“When it’s cold I like spicy noods.”
As someone who’s gone on record loathing the SPAification of everything . . . this .
Being able to cook food with ingredients grown in my own garden is just so ridiculously satisfying?
Like I’m fulfilling that primal childhood urge of making “potions” out of gum leaves except this is, like, soup and all the herbs I grew in pots on my balcony.
We don’t know when or where humans started building fires; as with all things primordial there are disputes. But there is no question of the moment’s significance. Fire let us cook food, and cooked food delivers far more energy than raw; our brains grew even as our guts, with less processing work to do, shrank. Fire kept us warm, and human enterprise expanded to regions that were otherwise too cold. And, as we gathered around fires, we bonded in ways that set us on the path to forming societies. No wonder Darwin wrote that fire was “the greatest discovery ever made by man, excepting language.”
Darwin was writing in the years following the Industrial Revolution, as we learned how to turn coal into steam power, gas into light, and oil into locomotion, all by way of combustion. Our species depends on combustion; it made us human, and then it made us modern. But, having spent millennia learning to harness fire, and three centuries using it to fashion the world we know, we must spend the next years systematically eradicating it. Because, taken together, those blazes—the fires beneath the hoods of 1.4 billion vehicles and in the homes of billions more people, in giant power plants, and in the boilers of factories and the engines of airplanes ships—are more destructive than the most powerful volcanoes, dwarfing Krakatoa and Tambora. The smoke and smog from those engines and appliances directly kill nine million people a year, more deaths than those caused by war and terrorism, not to mention malaria and tuberculosis, together. (In 2020, fossil-fuel pollution killed three times as many people as COVID-19 did.) Those flames, of course, also spew invisible and odorless carbon dioxide at an unprecedented rate; that CO2 is already rearranging the planet’s climate, threatening not only those of us who live on it now but all those who will come after us.
We didn’t start the fire,.
Step one being getting rid of my awful fucking gas stove . . .
So today in “Ethical Issues Around Self-Driving Cars Are Incredibly Boring And Already Solved, Actually (The American Tech Industry Are Just Manbabies Who Won’t Admit It)”, an actual grown-up car company takes the obvious step of admitting that, yeah. It.
Often when you’re stuck on how to get better at something the answer really is to treat it as a skill that you can get better at through careful work and practice, but you may also just be missing an insight, because skills are build around thousands upon thousands of small insights. [. . .]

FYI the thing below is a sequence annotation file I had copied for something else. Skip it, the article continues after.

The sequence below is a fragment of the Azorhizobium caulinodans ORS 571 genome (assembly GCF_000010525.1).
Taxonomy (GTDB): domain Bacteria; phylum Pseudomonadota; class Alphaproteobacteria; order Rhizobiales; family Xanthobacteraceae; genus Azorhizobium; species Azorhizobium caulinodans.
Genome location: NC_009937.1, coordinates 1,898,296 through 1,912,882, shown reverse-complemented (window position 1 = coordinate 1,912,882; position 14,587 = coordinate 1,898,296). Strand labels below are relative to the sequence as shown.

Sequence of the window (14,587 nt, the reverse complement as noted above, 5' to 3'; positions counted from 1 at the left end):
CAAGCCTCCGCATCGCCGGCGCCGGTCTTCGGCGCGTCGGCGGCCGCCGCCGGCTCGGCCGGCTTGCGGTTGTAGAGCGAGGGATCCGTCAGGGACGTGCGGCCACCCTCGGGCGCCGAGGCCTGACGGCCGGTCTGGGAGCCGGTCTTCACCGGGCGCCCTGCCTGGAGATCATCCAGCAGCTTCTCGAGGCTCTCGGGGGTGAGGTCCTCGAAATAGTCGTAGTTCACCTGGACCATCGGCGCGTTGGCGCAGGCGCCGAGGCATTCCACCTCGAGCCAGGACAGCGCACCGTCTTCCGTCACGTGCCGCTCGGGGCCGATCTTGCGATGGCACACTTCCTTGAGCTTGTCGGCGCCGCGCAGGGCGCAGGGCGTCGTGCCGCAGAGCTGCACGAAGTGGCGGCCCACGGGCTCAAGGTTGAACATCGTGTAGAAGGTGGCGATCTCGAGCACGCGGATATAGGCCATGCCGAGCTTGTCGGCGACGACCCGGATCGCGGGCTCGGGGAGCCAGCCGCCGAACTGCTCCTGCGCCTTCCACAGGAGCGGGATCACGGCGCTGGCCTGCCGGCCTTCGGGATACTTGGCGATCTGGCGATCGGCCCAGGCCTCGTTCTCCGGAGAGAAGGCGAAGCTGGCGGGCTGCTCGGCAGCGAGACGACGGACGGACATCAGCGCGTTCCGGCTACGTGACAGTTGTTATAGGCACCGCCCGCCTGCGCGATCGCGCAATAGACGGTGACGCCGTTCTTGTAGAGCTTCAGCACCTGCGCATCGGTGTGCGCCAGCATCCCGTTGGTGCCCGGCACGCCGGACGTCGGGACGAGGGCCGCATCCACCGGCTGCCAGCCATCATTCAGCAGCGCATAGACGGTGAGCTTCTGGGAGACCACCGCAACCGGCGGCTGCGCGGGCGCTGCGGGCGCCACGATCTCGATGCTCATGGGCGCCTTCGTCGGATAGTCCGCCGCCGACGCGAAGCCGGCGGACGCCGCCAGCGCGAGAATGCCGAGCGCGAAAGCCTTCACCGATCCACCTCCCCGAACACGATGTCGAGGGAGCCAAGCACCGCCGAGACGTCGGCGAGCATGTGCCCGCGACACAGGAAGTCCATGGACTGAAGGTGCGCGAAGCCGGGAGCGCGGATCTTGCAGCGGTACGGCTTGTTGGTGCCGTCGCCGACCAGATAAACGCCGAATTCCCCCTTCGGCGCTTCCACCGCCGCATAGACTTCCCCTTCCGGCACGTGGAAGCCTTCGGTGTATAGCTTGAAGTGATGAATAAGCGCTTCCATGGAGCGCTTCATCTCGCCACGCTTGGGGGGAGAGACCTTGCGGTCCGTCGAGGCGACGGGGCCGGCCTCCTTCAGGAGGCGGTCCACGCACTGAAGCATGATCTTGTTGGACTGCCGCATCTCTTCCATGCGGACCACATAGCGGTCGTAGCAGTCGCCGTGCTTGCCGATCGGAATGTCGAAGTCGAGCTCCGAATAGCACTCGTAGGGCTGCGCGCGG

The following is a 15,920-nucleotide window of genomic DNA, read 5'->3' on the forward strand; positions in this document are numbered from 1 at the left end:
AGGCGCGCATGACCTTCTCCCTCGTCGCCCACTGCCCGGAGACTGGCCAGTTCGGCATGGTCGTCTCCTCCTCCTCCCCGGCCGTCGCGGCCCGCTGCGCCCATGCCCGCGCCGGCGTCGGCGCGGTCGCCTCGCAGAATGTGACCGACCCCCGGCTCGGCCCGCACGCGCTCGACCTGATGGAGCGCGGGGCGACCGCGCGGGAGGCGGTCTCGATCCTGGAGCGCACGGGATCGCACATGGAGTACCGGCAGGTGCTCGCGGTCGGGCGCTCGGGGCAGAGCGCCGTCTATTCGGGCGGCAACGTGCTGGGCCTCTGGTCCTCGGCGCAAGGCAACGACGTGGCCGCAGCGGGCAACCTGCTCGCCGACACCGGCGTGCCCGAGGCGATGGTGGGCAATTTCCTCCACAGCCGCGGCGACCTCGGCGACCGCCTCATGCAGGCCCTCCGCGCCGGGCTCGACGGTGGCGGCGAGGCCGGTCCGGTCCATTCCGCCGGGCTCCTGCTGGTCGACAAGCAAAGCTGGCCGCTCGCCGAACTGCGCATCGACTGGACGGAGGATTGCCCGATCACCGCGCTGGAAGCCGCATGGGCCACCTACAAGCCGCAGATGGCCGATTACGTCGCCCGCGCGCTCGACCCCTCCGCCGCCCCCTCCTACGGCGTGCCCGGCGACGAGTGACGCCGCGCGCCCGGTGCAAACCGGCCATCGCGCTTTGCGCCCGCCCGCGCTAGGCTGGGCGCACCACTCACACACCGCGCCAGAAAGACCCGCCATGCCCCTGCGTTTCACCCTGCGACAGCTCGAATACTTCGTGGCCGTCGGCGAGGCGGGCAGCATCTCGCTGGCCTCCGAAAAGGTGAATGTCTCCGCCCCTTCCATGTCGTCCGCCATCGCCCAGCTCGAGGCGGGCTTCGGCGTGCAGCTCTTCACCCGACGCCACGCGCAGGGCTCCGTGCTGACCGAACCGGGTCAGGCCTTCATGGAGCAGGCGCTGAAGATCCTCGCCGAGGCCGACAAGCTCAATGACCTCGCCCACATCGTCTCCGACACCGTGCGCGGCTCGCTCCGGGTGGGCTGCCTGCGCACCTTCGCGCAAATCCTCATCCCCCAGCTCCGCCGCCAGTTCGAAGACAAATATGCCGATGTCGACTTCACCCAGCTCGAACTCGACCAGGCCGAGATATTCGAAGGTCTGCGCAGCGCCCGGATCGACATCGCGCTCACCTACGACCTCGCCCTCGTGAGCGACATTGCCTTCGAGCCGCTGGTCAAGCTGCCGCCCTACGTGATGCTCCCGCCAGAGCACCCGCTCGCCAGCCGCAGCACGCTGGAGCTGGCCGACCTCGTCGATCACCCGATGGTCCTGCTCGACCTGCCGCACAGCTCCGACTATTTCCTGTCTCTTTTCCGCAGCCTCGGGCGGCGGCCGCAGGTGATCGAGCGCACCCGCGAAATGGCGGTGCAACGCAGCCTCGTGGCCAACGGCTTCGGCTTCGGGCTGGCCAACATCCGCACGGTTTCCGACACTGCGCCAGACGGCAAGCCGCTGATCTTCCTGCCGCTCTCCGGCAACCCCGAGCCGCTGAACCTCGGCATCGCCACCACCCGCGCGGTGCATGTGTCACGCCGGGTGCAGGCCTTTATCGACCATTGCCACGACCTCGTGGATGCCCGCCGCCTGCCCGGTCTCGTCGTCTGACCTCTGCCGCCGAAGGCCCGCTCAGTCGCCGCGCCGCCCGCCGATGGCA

So I think my revised belief is that if you are stuck at how to get better at something, spend a little while assuming there’s just some trick to it you’ve missed. You can try to generate the trick yourself, but it’s probably easier to learn it by observing someone else being good at the thing, asking them some questions, and seeing if you have any lightbulb moment.
David R. MacIver on.
Open source software seems like a great idea until you realise . . .
Seaweed bath bomb is like . . . people don’t even like seaweed touching them when it’s in the ocean where it belongs. Why would anyone think soaking in a bathtub with it would be fun?
Spending the first fifteen minutes of DnD blowing the DM's mind by mentioning that wood-for-sheep-style barter never actually existed in pre-monetary societies, and even money itself was not used in the way we currently concieve it until relatively recently.
DM is very into reenactment stuff, so apologies to the local community if suddenly medieval-era monetary theory becomes the Hot Topic du jour . . .
This topic, incidentally, came up because DM was wearing his reenactment shirt and a medieval European style hat that's basically like a big long beanie. Or, alternately, a bag you can wear on your head . . . which is apparently exactly what it was used for.
This lead to a discussion about how pockets didn't really yet exist in clothes, in part because people just didn't have a lot of things to carry around *in* pockets. Like money, for example.
1. Get really sick from stupid post-covid flu.
2. Take a lot of cold and flu tablets to try and not feel like garbage.
3. Lips dry out so bad they crack and bleed all night.
4. Use lip balm.
5. Realise the lip balm fixes the dryness but trades it for chapping around the lip line instead.
6. Can't go to the store to buy new lip balm because plague.